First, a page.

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A falling raindrop has more momentum than a supertanker tied to a dock, assuming that the supertanker is not moving at all. If the supertanker were moving up and down on the waves, it would have more momentum.
The reason for this is that momentum equals mass times velocity. Of course, the supertanker has way way more mass than the raindrop. But if the supertanker is not moving at all, then its velocity is 0. Therefore its momentum will be 0. The raindrop may not have much mass, but it has velocity and so its momentum will be more than 0.
For security reasons it may be better to presume that super tanker can impart a very high momentum. The reason is you have not told many big things but only a small negligible information about the rain drop.
But for theoretical purpose rain drop for its little mass and velocity has at least some momentum as against zero momentum of a supertanker of zero velocity. The measurement of minute velocity to a perfection may be of some difficulty.
A super tanker is always exposed to the forces of (1) wind and (ii) waves of the ocean, which is more probable than a very less probable event of rain drop.
Taking into considerations more probable major events and their mass and velocity the expected momentum of a supertanker is more than the rain drop.
Momentum of a body is defined as mass multiplied by its velocity. An body has stationery it has zero velocity and irrespective of its mass the body, its momentum is zero.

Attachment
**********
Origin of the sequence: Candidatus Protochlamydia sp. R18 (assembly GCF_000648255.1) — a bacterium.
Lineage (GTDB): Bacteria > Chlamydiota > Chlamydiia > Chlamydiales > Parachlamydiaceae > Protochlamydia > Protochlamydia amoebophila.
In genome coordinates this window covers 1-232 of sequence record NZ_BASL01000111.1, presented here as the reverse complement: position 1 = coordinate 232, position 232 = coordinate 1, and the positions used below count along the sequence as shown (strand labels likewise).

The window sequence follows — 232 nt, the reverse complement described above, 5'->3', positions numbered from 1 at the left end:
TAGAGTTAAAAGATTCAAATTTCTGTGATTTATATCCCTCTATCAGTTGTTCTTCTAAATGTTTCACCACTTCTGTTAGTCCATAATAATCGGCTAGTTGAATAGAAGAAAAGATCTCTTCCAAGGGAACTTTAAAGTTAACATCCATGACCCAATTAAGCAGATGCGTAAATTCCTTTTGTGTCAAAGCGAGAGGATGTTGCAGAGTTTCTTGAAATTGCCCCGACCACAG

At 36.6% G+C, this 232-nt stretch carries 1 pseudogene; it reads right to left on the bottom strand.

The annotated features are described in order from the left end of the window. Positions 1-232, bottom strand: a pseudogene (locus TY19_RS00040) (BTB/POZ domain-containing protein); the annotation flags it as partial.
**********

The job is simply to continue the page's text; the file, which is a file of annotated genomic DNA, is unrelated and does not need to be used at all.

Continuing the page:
If we assume that the super tanker tied to dock is stationery, then its momentum will be zero, and a falling raindrop, in spite of its very small sizes and mass will have a small positive momentum. Therefore it will have momentum greater than that of the super tanker.
But the reality is that the super tanker in reality will have some oscillating or vibrating motion because of action of waves an water and other disturbances. This motion will be too small to be felt, but it will be there. Also, being oscillating motion the super tanker will not have a uniform velocity. Instead it will have velocity which changes in magnitude as well as direction. thus there may be instants when the super tanker has no velocity at all. At other times it will have some positive velocity. Thus the tanker will have a variable momentum. However chances are that average momentum of the tanker will be much more than that of a falling raindrop.
The raindrop is falling and has momentum p = mv where m is the mass and v is it's velocity. If the supertanker also has momentum equal to p = mv but it's velocity is 0 (zero) then it has no momentum because m(0) = 0
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